A short biography and narration of events from the life of Alexander the great
To win suport among the warrior nobles of the Macedonian highlands, King Philip required their sons be trained as royal pages. As not-so- subtle hostages for their father’s behavior, the young boys benefitted from the experience in Philip’s capital at Pella. They received an excellent military education; learn Greek; studied art and peotry; and saw their political horizons broadened beyond their father’s petty kingdoms. In short, they became Greek-speaking Macedonian soldiers first, and highland princes second. They also became friends and lovers.
In the intensely masculine world of boot camp and gymnasium, male bonding occured easily and naturally. Some friendships lasting a lifetime. Studying among Philip’s pages was his son Alexander. From the highlands came the young prince Hephaestion. Contemporary accounts describe the ensuring relationship in homeric terms: Hephaestion was the Patroclus to Alexander’s Archilles. And in the tradition of Homoeric heroes, it was assumed that the friendship would have a seual element.
Alexander kept Hephaestion by his side after he ascended the throne at age 20 on Philip’s death. When he fulfilled his father’s dream of taking over the remaining Greek territories from Adriatic to the Danube, Hephaestion was with him. As Alexander crossed the Hellesport in 334 B.C. to invade Persia, and marched his troops into India and the “edge of the world” and back, he relied on the help and support of his beloved friend. Alexander appointed Hephaestion to the highest ranking offices in his army and honoured him with the title of chiliarch, the right-hand man who stood nearest the king and commanded an elite calvary unit. He arranged political marriages for himself and Hephaestion so his friends’s sons and daughters would be his own nephews and nieces.
When Hephaestion died of a fever while on the return march from India, Alexander’s grief was extreme. He refused food and drink for three days; cut his hair and hacked the tails and manes off his horses (a persian custom). Rumors indicated he ordered Hephaestion’s doctors hanged and that the inconsolable warrior lay on the body of his dead friend both day and night. Like Achilles mouring Patroclus, the young conqueror ordered official mourning throughout the eastern empire. He arranged a lavish funeral celebration that would surpass all others. He may have personally driven the funeral chariot.
Alexander’s identification with Achilles was a lifelong preoccupation. From his boyhood days of studying with Aristotle and reading the Greek classics, Alexander found a sense of purpose and meaning in the tales of the Greek heroes and their codes of conduct. While on his campaigns he carried a copy of the Iliad and viewed himself as a second Achilles. Like the famed hero of the Trojan War, Alexander was headstrong, action-oriented, decisive and willing to take extraordinary risks. Physically and temperamentally he met the Greek ideal: solidly built, courageous, strong-willed, generous to friends and enemies. A consummate military tactician with an almost clairvoyant insight into strategy, Alexander delighted in battle. He honored the gods, respected the fates and thought of himself as enjoying divine protection. Throughout his lfe he nourished a deeply felt relationship with the gods. He was also young and inspired commitment from men more than twice his age.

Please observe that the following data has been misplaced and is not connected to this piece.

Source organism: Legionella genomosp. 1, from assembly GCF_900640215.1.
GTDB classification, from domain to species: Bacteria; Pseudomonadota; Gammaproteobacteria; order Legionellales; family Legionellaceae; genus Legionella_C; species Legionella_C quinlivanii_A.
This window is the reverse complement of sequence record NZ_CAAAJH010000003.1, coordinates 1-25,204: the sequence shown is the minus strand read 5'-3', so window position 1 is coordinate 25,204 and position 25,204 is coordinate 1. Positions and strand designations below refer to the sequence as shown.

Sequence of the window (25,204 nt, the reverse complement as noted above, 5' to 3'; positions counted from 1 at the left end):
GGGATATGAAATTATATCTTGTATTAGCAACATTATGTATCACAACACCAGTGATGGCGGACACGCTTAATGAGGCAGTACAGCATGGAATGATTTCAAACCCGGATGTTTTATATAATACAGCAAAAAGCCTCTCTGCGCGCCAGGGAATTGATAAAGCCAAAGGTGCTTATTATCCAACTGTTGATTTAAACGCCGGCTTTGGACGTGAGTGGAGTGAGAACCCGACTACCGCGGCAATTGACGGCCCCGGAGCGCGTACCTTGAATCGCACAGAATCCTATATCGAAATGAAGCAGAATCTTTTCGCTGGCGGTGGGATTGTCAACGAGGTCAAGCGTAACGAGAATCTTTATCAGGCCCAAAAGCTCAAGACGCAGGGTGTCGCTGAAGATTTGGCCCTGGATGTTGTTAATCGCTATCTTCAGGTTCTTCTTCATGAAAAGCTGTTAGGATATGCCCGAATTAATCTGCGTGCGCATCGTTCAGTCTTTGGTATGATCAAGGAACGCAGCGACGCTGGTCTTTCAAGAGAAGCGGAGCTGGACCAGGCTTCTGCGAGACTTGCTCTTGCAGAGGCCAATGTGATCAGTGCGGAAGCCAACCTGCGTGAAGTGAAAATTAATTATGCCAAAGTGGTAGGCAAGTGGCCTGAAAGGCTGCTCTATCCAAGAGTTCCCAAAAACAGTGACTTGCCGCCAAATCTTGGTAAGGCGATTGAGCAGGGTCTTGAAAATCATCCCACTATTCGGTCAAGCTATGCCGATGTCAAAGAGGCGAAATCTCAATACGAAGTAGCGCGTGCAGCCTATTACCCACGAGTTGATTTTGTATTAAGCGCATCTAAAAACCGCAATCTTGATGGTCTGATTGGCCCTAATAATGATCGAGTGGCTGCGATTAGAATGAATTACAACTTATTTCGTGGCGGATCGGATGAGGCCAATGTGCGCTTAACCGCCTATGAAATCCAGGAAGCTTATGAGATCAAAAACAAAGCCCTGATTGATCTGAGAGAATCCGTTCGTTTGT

By conquering Persia, Alexander fulfilled an ancient Greek goal. For centuries the Persians had threatened the Greek mainland and harassed Greek cities in Asia Minor. After defeating the Persian army, Alexander decided to take the entire Persian empire. In 331 B.C., he took Babylon; the major cities of Susa and Persepolis quickly followed. In a night of drunken excitement, but possibly with a certain amount of forethought, he burned Persepolis. When Darius, the Persian king, was slain by his own men, Alexander became the Great King of Persia.
Although carefully taught by Aristotle that the small, tightly-knit city-state was the only sensible form of government, Alexander dreamed of a confederated Persian empire in league with Greece. Eventually he extended his plans for a confederated political system that could possibly embrace the entire world – or as much of it as would fall under his dominion. Clearly the lands he conquered in his Persian campaigns, which extended from Egypt to present-day Iran, were too big, various and different from Greece to administer as a Greek colony. The newly acquired territories could not be adequately governed by a garrison system manned by Greek and Macedonian solders. Although Alexander encouraged the city-state concept by building new cities from the foundation up (16 of them he named after himself), his political ambitions went beyond the narrow city-state concept of Aristotle.
Alexander also differed with his famed teacher, and most Greeks, by assuming the Persians and their many ethnic minorities were not “barbiarians” inferior to the greek citizen, slavish by nature or fit only for Greek domination. He tolerated local religions, social customs and political institutions, rather than impose a Greek model upon them. He saw his influence as one of bringing Hellenic culture to others and in turn learning from their own best traditions.